Lise Ravary: Would we be as courageous as the Ukrainians?

I would like to think so, but I’m not sure. Meanwhile, we sit riveted to our screens.

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“War (huh, yeah) what is good for? Absolutely nothing.”


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— Edwin Starr

The song War was first recorded by R&B legends The Temptations in 1970 but Motown, their label, refused to release it, fearing it would upset conservative fans.

Instead, singer Edwin Starr made it an international hit. Written to denounce the Vietnam War, it remains one of the most played and covered anti-war songs. Even Springsteen recorded it.

Seven words that say it all as we sit riveted to our screens, trying to understand why the horrors of war have descended upon the Ukrainian people, who did nothing to deserve such inhumane, unjust punishment from Vladimir Putin’s Russia.

The outpouring of moral support for Ukraine has been swift — no pun intended — and widespread. In downtown Montreal, people stood in the cold to express how they feel about the invasion. Similar images are seen around the world.


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There are more good people on this Earth than bad ones. In times of peril, it is vital to remember that.

And then there are those who, not knowing what they don’t know, make fools of themselves by commenting on a conflict they don’t understand between countries they know little about.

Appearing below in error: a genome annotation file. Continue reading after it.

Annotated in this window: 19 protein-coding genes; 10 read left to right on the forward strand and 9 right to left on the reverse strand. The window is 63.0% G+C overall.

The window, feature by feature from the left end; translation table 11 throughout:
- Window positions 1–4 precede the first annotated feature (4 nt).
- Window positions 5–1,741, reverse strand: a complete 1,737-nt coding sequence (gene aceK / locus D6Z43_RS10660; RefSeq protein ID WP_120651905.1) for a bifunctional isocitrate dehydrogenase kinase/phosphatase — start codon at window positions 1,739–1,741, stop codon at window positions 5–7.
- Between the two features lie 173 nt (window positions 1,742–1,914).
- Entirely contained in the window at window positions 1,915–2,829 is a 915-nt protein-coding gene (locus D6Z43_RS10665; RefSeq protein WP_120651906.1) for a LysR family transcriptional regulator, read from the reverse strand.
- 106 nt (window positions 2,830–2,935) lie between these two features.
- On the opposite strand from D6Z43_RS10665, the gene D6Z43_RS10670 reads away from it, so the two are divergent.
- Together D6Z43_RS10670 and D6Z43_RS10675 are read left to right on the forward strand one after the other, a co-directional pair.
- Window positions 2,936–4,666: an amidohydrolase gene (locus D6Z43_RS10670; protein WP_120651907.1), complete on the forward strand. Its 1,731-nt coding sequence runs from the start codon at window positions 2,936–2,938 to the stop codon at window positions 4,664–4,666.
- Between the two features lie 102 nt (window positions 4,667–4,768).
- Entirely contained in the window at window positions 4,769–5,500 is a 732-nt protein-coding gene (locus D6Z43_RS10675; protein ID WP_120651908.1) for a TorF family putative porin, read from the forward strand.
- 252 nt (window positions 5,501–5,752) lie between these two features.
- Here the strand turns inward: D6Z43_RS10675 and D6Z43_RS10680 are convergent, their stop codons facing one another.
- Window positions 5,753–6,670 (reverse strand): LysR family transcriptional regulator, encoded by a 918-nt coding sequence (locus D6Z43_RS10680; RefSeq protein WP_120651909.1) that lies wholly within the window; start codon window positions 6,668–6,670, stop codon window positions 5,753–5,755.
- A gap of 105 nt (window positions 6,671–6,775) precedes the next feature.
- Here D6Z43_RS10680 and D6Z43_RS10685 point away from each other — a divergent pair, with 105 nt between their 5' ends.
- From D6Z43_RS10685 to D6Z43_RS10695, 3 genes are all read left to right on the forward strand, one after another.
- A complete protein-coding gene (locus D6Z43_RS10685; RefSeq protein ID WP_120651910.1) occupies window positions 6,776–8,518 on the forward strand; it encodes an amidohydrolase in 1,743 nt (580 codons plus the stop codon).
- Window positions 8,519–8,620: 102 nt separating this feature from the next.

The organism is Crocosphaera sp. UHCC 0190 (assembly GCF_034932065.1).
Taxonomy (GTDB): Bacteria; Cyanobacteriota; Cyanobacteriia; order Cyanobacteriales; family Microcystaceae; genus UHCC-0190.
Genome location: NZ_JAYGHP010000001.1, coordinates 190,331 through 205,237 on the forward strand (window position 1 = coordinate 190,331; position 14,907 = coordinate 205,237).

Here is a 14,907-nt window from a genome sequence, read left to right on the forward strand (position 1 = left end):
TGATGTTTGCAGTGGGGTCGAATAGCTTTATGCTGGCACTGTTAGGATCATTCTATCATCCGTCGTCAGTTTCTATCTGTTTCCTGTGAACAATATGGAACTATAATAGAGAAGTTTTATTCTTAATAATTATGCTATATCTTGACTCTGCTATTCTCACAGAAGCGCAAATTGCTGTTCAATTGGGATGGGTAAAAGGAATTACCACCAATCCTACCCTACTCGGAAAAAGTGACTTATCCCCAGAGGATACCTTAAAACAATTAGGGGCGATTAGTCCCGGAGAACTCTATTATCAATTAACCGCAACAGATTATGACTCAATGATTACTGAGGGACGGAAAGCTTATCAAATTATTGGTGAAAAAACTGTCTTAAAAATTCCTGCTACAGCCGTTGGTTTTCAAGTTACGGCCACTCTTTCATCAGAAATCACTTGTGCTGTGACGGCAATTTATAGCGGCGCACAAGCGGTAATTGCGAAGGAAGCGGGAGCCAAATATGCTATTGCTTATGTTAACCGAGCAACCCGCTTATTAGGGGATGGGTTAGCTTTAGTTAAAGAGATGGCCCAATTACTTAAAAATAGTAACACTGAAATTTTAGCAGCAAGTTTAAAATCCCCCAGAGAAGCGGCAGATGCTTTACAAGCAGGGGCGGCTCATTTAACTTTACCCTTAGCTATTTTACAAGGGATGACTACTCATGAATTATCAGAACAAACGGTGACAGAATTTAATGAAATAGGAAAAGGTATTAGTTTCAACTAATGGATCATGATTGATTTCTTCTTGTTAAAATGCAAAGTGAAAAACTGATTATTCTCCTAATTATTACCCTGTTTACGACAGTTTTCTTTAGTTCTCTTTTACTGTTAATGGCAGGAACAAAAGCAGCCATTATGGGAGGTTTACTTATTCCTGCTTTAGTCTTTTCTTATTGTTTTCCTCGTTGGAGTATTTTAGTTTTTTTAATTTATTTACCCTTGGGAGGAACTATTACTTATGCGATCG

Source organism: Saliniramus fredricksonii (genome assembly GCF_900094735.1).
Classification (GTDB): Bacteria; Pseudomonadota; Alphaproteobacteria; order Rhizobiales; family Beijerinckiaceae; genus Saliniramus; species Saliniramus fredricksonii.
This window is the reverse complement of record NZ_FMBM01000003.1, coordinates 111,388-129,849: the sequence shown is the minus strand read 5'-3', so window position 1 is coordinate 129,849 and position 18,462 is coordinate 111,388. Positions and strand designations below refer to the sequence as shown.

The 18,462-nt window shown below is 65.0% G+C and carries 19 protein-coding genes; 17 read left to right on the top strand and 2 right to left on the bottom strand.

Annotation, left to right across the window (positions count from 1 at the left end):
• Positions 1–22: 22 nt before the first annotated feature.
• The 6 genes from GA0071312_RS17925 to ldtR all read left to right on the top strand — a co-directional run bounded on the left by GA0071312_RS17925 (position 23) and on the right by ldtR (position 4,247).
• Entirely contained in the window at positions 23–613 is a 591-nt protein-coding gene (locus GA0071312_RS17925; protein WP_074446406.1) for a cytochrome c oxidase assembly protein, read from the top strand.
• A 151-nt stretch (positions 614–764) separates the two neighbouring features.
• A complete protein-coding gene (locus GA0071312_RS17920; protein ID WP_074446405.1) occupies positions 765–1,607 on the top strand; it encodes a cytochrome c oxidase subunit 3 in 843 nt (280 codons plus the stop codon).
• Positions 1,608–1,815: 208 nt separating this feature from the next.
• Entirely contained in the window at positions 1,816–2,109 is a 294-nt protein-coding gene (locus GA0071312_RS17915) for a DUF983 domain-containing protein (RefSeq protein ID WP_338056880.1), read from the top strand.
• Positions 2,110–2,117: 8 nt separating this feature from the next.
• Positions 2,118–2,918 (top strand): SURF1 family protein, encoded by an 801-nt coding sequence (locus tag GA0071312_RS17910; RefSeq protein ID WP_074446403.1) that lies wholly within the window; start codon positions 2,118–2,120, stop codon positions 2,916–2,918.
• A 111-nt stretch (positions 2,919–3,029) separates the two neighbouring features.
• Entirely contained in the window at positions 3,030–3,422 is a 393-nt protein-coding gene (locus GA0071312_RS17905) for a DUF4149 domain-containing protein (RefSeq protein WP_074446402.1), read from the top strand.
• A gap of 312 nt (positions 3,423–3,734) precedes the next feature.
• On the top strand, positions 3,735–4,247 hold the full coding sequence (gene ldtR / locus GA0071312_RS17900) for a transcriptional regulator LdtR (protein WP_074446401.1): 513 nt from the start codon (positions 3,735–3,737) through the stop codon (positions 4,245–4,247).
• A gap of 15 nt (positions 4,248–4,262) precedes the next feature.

Last week, union official Bernard (Rambo) Gauthier, the organizer of the Freedom Convoy events in Quebec City wrote this on social media: “When I saw all the people with their Ukrainian flag on their Facebook profile page, it was the straw that broke the camel’s back. Did they worry about us who have been discriminated against for a year? People who were my friends did not realize all I lived through because I am not vaccinated.”

There are also people who say that the bloodied Ukrainians we see in the media are actors; in a tweet Sunday, Tout le monde en parle host Guy A. Lepage criticized those who would make such offensive claims.


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A (less than) honourable mention goes to Marlene Jennings, who, in a tweet now deleted, appeared to compare the threat to democracy in Ukraine with Quebec’s language-law revision, Bill 96.

Obviously, people like Gauthier who claim that Canadians live under the jackboot of Prime Minister Justin Trudeau can’t see how misguided, how ignorant they are. I’ll ask this question one more time: What happened to the billions of dollars we invest in education? Canada is the world’s most educated country based on recent OECD data!

A better entry on social media shows a doctored image of Putin, Jair Bolsonaro of Brazil, Recep Tayyip Erdogan of Turkey, Xi Jinping of China and Kim Jong-un of North Korea with the message “we offer political asylum to Quebecers who wish to escape from dictatorship.” It’s good to laugh when times are tough. Humour has the power to protect sanity, even at a time when we face a situation that also brings the threat of a third world war.


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Out of this mess, a light shines through: the astonishing courage of the Ukrainian people. If a calamity of this magnitude was to befall our country, would our men, young and old, leave their families to fight, with Molotov cocktails, an enemy a thousand times stronger?

I would like to think so, but I’m not sure.

Internationalists who believe that nationalism is evil, that borders, cultures and languages should disappear to allow humanity to wallow in faceless homogeneity should watch the Ukrainians defend their nation, their homeland, against annihilation. They are fighting fearlessly with heart, courage and dignity.

For all of our sophisticated thinking, advanced technology and compassionate civilization, none of us are 100 per cent safe from aggression. If ever attacked, I hope we would have the good sense to learn from the Ukrainians.




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